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Characterization factors development at a land management practice level: learnings from a forestry case study for land use impact assessment on climate change

Cornillier C., Benoist A.. 2016. Montpellier : SETAC Europe, 1 p.. SETAC Europe LCA Case Study Symposium. 22, 2016-09-20/2016-09-22, Montpellier (France).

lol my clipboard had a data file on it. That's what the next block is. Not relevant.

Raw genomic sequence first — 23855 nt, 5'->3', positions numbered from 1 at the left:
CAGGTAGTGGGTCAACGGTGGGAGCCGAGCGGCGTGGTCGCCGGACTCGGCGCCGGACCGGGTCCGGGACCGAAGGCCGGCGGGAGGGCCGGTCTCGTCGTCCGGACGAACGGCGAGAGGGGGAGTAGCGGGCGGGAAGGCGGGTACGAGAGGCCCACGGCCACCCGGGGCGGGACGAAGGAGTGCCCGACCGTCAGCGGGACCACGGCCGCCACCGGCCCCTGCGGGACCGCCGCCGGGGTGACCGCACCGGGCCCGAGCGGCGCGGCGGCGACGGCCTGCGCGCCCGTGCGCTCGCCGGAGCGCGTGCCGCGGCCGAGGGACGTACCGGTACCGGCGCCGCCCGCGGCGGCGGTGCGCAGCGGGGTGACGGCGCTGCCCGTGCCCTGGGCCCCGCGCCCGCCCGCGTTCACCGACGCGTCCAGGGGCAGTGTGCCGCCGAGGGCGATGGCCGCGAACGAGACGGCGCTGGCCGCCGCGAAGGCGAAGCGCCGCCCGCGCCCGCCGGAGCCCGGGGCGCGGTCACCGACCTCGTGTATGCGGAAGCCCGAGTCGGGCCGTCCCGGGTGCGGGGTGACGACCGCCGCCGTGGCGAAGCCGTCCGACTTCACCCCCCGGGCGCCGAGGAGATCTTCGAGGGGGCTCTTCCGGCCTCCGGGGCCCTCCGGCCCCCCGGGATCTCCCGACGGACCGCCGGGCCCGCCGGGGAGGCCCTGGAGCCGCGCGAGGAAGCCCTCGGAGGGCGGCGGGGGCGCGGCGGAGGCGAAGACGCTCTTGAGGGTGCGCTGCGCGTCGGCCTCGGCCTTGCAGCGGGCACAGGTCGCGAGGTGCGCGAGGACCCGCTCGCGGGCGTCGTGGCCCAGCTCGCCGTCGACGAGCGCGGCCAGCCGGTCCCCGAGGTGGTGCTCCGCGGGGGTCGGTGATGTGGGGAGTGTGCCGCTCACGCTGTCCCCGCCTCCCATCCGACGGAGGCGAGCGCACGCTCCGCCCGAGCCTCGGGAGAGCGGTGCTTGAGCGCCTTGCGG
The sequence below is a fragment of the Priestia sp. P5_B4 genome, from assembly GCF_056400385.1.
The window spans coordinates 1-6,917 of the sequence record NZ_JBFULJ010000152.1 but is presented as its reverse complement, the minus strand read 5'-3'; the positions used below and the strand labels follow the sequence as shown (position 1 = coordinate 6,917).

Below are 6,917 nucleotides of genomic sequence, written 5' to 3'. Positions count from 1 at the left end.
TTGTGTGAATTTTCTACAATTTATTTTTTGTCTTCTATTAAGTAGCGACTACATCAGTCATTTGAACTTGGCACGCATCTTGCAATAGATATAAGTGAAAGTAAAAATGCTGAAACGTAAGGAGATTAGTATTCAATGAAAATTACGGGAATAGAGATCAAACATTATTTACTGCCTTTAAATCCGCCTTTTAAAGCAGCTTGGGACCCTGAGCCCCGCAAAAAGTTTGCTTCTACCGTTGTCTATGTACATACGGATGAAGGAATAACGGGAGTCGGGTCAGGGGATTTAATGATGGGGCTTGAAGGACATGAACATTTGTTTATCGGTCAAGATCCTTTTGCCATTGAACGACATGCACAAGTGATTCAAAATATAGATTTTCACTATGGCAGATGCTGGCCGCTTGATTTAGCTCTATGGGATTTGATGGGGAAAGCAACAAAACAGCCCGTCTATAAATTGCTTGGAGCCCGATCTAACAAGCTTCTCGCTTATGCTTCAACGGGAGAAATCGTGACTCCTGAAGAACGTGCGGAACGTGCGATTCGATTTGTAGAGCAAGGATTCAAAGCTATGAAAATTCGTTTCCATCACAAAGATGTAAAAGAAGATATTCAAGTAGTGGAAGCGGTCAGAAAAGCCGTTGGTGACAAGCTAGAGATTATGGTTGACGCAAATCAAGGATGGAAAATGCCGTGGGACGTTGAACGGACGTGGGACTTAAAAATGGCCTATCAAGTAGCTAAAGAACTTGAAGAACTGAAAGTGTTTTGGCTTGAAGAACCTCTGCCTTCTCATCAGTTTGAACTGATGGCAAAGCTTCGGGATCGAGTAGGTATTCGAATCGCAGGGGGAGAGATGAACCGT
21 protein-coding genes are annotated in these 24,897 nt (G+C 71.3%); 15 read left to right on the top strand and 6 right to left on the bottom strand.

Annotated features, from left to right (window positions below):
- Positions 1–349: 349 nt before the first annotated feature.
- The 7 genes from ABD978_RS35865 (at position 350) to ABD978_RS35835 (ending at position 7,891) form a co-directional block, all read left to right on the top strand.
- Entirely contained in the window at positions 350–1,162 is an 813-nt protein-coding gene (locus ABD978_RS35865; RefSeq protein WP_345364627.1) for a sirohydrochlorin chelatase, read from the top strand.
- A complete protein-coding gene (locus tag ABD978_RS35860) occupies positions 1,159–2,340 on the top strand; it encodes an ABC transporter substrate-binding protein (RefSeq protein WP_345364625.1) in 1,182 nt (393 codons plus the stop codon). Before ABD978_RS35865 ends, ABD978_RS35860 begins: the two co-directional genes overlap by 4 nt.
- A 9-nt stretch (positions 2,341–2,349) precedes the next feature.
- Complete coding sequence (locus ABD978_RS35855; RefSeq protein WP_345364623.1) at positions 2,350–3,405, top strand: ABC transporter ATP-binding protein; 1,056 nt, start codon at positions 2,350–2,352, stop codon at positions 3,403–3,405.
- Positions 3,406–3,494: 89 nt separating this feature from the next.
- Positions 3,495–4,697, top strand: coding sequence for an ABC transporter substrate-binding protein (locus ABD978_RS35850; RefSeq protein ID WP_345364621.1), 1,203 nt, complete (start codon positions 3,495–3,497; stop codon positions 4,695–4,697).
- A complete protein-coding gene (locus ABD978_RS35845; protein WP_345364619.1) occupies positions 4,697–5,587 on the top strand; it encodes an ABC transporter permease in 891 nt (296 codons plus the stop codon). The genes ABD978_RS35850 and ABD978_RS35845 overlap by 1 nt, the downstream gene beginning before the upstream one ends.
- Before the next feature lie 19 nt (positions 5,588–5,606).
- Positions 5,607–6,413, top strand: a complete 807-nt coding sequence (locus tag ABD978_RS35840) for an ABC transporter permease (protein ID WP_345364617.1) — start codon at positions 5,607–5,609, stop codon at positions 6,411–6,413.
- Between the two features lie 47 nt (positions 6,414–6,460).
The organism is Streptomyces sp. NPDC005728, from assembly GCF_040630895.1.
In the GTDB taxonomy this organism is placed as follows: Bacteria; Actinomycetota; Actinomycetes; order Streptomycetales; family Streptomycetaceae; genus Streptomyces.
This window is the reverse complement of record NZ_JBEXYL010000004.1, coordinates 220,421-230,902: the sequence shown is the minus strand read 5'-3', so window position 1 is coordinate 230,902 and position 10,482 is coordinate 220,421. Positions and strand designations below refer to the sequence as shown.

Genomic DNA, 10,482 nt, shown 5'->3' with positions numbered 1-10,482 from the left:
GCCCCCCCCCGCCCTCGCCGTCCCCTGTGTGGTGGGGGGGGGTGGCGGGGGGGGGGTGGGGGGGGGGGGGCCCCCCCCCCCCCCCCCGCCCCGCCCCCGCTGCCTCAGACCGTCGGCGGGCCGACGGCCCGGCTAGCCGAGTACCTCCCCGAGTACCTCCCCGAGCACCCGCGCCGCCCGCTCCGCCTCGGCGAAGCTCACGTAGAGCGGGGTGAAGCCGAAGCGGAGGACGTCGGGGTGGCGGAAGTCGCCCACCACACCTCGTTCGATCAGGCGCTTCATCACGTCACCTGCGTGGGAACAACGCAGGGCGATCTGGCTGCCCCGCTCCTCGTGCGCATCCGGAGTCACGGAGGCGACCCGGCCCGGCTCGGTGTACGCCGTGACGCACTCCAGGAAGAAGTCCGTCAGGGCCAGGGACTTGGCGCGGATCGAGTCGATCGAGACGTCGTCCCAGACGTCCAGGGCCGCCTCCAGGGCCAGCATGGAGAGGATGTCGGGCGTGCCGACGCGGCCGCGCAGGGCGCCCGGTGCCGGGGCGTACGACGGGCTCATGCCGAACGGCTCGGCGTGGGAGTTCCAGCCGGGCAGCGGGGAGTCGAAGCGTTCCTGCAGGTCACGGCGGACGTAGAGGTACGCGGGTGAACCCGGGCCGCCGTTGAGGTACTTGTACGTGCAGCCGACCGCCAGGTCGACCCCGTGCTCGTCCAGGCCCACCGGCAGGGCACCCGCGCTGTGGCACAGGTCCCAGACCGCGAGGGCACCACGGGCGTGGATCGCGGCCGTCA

The UNEP-SETAC guideline on global land use impact assessment in LCA, published in 2013 by Koellner et al., provides key recommendations to properly develop characterization models related to land use interventions, i.e. occupation and transformation. However, available characterization factors for such models are mainly site-generic and fail to consider different land management practices. This study thus aimed at assessing the feasibility of the development of characterization factors at a land management practice level, based on the UNEP-SETAC guideline. Two land use impact assessment models for climate change related to carbon sequestration potential were considered: the method published in 2010 by Müller-Wenk & Brandão as well as a new method recently developed by Benoist & Cornillier (publication under writing). These methods were applied to different forestry land uses. Several cases were performed in an attributional approach, considering three species (Douglas-fir, eucalyptus, chestnut) according to various silvicultural systems (coppice, short rotation coppice, high stand) with or without evolution of forestry practices (shortening of the revolution, intensification of harvest...). In a consequential approach, one case was studied: a harvesting intensification of eucalyptus short rotation coppice. Based on these applications, this work identified four main difficulties when applying the current land use framework: - Matching real dynamics to the framework modelling; - Allocating quality variations to land transformations and/or successive land occupations; - Developing characterisation factors for the consequential modelling approach; and - Dealing with dynamic equilibria of land use properties. Finally the UNEP-SETAC guideline remains mainly theoretical and deals with generic issues, which can be insufficient when building characterization factors at a land management practice level based on field data. (Texte intégral)

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